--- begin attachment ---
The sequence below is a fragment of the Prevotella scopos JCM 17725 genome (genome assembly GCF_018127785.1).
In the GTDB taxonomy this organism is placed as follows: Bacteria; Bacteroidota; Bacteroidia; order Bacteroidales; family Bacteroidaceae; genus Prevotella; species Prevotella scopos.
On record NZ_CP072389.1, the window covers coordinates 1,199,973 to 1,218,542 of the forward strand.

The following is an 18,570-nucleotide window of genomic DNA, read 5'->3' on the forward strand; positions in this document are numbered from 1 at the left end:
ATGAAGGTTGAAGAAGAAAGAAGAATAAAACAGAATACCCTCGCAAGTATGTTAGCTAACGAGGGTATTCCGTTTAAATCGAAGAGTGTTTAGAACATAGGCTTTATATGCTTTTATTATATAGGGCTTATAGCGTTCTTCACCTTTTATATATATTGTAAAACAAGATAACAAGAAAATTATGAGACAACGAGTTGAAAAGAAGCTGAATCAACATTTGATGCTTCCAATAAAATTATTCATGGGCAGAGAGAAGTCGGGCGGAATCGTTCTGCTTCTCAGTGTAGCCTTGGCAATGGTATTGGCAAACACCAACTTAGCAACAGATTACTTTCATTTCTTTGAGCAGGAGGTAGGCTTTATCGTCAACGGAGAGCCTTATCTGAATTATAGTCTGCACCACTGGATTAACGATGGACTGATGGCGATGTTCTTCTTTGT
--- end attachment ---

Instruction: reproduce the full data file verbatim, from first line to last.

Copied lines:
The sequence below is a fragment of the Prevotella scopos JCM 17725 genome (genome assembly GCF_018127785.1).
In the GTDB taxonomy this organism is placed as follows: Bacteria; Bacteroidota; Bacteroidia; order Bacteroidales; family Bacteroidaceae; genus Prevotella; species Prevotella scopos.
On record NZ_CP072389.1, the window covers coordinates 1,199,973 to 1,218,542 of the forward strand.

The following is an 18,570-nucleotide window of genomic DNA, read 5'->3' on the forward strand; positions in this document are numbered from 1 at the left end:
ATGAAGGTTGAAGAAGAAAGAAGAATAAAACAGAATACCCTCGCAAGTATGTTAGCTAACGAGGGTATTCCGTTTAAATCGAAGAGTGTTTAGAACATAGGCTTTATATGCTTTTATTATATAGGGCTTATAGCGTTCTTCACCTTTTATATATATTGTAAAACAAGATAACAAGAAAATTATGAGACAACGAGTTGAAAAGAAGCTGAATCAACATTTGATGCTTCCAATAAAATTATTCATGGGCAGAGAGAAGTCGGGCGGAATCGTTCTGCTTCTCAGTGTAGCCTTGGCAATGGTATTGGCAAACACCAACTTAGCAACAGATTACTTTCATTTCTTTGAGCAGGAGGTAGGCTTTATCGTCAACGGAGAGCCTTATCTGAATTATAGTCTGCACCACTGGATTAACGATGGACTGATGGCGATGTTCTTCTTTGT